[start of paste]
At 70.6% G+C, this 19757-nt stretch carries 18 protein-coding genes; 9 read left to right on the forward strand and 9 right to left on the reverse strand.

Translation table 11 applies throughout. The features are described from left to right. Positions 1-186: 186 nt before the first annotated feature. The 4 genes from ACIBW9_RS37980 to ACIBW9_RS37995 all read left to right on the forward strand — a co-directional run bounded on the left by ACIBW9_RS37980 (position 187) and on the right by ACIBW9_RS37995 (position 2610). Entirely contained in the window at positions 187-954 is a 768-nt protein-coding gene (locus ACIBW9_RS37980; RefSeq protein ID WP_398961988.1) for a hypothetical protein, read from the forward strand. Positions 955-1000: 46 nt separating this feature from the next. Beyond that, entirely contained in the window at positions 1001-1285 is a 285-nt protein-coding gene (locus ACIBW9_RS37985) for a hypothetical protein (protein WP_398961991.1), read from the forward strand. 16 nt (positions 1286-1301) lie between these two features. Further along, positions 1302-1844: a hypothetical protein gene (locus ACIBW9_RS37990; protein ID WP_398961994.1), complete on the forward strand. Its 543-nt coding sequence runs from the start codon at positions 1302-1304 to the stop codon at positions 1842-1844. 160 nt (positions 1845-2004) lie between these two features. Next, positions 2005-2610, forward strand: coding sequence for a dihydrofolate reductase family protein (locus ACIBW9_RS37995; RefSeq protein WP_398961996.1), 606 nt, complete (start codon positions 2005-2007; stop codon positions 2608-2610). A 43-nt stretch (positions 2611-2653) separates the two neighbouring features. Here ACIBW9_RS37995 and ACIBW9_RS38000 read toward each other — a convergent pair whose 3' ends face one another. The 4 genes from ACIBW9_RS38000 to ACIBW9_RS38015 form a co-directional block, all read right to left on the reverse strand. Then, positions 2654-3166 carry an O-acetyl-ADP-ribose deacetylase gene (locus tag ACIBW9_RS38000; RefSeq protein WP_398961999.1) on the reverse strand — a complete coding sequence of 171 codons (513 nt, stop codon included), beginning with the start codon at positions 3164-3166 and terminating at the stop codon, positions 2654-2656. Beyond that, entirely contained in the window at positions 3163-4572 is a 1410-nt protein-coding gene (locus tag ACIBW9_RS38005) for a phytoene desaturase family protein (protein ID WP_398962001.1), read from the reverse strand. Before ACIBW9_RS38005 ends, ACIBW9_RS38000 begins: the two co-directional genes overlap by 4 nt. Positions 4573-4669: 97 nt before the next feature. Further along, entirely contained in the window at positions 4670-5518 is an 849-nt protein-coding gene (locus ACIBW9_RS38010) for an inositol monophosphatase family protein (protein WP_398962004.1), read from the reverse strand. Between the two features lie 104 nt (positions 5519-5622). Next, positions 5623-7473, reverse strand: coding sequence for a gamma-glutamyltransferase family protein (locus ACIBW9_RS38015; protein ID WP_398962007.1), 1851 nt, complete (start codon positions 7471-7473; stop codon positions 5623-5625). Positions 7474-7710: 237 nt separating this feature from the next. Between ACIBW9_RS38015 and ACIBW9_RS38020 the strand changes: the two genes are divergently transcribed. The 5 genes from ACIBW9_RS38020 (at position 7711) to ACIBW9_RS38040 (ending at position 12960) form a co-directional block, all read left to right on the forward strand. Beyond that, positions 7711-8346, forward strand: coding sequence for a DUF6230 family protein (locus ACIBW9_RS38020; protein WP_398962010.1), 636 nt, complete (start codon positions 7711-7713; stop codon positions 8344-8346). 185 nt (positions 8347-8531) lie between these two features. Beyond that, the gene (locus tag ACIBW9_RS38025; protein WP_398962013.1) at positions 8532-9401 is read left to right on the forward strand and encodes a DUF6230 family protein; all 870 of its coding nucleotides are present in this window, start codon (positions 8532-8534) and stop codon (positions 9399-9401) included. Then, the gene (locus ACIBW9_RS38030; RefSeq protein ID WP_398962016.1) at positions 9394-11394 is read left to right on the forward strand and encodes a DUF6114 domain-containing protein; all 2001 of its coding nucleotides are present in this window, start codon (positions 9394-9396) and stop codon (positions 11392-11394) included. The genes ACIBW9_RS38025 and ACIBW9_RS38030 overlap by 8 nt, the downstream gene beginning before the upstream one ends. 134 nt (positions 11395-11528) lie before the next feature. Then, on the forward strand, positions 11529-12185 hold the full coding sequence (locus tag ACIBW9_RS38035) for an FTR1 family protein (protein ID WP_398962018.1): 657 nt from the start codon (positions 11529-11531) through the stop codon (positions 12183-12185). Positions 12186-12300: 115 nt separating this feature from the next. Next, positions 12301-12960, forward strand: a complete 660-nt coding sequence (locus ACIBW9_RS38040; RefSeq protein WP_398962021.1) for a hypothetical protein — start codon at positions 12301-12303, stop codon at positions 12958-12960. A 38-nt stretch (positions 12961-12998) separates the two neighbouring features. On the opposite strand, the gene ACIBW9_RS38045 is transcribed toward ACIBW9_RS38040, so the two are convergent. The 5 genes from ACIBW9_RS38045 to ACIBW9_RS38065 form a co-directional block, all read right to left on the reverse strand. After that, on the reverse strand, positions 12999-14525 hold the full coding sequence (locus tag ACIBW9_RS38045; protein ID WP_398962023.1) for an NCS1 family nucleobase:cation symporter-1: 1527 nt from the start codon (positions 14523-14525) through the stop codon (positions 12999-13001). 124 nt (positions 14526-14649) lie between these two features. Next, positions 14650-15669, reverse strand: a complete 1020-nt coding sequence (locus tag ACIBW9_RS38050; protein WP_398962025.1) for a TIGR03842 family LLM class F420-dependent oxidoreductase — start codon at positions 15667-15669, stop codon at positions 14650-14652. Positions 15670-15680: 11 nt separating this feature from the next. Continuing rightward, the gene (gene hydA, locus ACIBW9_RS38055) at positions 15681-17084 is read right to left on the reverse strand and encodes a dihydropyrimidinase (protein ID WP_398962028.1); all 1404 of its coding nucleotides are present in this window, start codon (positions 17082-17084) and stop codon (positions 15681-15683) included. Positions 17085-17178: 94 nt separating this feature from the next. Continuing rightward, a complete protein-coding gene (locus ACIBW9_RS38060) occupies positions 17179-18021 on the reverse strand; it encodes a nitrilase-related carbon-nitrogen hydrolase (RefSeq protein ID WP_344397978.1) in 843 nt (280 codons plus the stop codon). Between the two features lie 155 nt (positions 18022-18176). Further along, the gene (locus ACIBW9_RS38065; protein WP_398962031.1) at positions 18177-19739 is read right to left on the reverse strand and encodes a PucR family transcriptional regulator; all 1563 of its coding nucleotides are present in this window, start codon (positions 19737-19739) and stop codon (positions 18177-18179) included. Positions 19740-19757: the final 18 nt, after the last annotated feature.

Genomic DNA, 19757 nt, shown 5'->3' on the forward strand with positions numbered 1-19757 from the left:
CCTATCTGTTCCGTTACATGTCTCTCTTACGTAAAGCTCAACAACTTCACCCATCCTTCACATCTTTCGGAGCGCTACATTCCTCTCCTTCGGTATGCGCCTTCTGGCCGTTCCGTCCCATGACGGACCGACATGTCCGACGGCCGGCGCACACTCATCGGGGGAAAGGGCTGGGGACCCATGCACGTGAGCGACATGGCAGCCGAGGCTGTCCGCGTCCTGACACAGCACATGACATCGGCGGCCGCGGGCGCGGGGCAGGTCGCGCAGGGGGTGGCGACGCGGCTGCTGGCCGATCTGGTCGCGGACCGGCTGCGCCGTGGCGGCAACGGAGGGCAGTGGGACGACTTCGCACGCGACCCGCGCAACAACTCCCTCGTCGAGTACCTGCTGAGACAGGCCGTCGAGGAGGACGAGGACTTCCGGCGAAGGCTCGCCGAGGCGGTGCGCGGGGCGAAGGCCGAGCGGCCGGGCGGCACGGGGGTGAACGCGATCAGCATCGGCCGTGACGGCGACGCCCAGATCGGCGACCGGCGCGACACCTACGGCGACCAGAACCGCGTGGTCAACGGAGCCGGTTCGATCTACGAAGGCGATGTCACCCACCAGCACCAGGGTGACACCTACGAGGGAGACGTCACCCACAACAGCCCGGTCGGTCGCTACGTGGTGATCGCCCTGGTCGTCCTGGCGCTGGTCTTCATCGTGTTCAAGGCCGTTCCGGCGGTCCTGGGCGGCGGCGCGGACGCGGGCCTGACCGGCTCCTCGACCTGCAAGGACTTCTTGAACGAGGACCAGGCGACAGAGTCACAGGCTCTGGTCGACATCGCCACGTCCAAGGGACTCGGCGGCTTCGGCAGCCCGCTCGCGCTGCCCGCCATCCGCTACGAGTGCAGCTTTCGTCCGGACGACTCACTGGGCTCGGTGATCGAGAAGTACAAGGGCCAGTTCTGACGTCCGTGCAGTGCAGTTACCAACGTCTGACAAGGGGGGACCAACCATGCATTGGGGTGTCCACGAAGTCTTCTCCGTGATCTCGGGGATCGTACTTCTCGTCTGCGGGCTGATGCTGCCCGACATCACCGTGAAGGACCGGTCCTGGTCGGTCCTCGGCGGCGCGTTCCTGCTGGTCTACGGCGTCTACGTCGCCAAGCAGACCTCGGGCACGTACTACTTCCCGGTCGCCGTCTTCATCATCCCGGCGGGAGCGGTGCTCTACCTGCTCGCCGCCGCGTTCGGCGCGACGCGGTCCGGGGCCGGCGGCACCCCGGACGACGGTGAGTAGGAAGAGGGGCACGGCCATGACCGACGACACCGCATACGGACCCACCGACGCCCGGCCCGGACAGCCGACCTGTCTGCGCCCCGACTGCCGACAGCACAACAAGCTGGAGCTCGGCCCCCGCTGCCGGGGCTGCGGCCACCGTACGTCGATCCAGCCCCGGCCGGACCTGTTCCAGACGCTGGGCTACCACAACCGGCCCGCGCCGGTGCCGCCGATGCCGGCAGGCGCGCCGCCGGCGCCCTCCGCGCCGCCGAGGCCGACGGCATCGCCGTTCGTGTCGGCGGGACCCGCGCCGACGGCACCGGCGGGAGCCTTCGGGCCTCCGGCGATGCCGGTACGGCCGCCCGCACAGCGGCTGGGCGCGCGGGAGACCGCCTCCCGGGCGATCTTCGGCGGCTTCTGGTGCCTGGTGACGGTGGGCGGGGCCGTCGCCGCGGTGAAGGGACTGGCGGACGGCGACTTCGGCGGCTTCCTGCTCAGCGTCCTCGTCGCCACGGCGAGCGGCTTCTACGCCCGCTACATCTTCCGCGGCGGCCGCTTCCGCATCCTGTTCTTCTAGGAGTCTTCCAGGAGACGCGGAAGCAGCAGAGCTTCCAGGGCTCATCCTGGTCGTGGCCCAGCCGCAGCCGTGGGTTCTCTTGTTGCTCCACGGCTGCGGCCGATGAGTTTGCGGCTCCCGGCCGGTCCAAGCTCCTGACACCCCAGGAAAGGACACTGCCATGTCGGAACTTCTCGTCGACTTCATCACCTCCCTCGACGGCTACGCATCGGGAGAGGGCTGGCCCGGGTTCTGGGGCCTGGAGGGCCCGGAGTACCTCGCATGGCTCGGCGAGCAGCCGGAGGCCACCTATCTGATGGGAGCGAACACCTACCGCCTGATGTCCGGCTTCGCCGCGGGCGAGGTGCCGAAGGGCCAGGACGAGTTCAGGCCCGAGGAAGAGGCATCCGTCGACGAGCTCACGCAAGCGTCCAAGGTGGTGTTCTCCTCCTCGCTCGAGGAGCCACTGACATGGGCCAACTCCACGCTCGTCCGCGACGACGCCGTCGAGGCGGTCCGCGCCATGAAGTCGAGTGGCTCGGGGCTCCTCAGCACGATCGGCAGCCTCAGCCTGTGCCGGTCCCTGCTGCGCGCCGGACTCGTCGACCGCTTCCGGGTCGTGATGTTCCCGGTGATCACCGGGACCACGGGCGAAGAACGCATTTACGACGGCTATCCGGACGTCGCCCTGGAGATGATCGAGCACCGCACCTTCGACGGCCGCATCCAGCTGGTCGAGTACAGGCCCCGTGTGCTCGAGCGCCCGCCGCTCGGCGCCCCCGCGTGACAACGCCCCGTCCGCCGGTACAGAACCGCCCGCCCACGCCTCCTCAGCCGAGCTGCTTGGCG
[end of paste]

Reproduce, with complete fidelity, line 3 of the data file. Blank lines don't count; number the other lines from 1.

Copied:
Genomic DNA, 19757 nt, shown 5'->3' on the forward strand with positions numbered 1-19757 from the left: